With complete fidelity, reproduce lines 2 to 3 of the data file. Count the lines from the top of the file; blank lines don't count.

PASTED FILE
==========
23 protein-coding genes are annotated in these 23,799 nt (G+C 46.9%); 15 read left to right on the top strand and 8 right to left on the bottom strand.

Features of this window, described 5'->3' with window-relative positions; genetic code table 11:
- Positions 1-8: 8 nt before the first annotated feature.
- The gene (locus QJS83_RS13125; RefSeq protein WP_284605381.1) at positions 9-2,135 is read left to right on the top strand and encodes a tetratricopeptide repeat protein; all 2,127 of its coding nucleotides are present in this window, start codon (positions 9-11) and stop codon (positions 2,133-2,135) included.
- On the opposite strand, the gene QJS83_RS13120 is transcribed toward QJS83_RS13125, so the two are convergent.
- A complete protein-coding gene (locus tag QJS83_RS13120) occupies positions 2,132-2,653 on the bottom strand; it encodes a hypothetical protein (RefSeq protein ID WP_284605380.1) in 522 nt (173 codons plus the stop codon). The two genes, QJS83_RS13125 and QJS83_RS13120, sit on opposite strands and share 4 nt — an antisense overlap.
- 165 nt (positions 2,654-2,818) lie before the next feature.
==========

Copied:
Features of this window, described 5'->3' with window-relative positions; genetic code table 11:
- Positions 1-8: 8 nt before the first annotated feature.